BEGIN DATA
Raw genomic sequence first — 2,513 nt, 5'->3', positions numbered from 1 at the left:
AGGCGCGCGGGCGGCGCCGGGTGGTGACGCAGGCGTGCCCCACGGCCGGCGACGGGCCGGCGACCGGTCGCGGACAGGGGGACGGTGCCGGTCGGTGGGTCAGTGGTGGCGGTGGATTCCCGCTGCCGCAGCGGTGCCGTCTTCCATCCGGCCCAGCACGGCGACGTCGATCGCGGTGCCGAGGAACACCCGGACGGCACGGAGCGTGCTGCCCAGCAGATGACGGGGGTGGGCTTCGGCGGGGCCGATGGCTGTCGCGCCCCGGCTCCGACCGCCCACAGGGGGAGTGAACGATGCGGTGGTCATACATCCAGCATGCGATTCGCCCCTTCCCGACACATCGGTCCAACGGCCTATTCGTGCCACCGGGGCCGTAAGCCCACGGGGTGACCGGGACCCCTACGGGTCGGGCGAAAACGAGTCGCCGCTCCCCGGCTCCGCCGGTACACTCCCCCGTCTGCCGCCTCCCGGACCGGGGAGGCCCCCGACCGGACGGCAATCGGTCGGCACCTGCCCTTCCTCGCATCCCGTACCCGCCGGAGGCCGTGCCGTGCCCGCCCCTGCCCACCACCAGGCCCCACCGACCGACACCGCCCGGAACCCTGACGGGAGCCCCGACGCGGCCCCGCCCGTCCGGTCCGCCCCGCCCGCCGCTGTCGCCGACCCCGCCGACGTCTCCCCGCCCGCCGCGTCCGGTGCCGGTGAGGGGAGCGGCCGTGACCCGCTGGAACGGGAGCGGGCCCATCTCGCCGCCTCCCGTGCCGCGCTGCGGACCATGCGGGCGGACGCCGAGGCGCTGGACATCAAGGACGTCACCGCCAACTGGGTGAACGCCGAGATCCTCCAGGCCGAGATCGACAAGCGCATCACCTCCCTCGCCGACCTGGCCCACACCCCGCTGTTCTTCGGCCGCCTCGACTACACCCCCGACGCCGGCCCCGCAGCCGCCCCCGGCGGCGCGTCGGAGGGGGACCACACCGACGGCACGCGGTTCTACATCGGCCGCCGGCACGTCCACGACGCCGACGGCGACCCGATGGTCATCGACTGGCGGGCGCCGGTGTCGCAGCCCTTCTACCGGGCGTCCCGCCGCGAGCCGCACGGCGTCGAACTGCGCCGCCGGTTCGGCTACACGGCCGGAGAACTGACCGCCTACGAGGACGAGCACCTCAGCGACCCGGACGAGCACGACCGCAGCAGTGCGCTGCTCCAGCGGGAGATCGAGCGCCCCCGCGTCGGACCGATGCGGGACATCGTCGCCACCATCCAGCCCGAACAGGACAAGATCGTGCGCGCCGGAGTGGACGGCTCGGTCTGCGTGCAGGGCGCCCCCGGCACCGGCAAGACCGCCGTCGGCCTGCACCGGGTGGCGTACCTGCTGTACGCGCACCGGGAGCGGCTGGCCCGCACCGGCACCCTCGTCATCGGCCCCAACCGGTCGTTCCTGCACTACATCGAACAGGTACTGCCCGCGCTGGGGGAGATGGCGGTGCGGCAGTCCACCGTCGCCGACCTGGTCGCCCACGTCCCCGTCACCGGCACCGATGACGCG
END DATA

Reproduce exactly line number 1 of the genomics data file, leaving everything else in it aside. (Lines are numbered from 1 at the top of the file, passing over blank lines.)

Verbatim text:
Raw genomic sequence first — 2,513 nt, 5'->3', positions numbered from 1 at the left: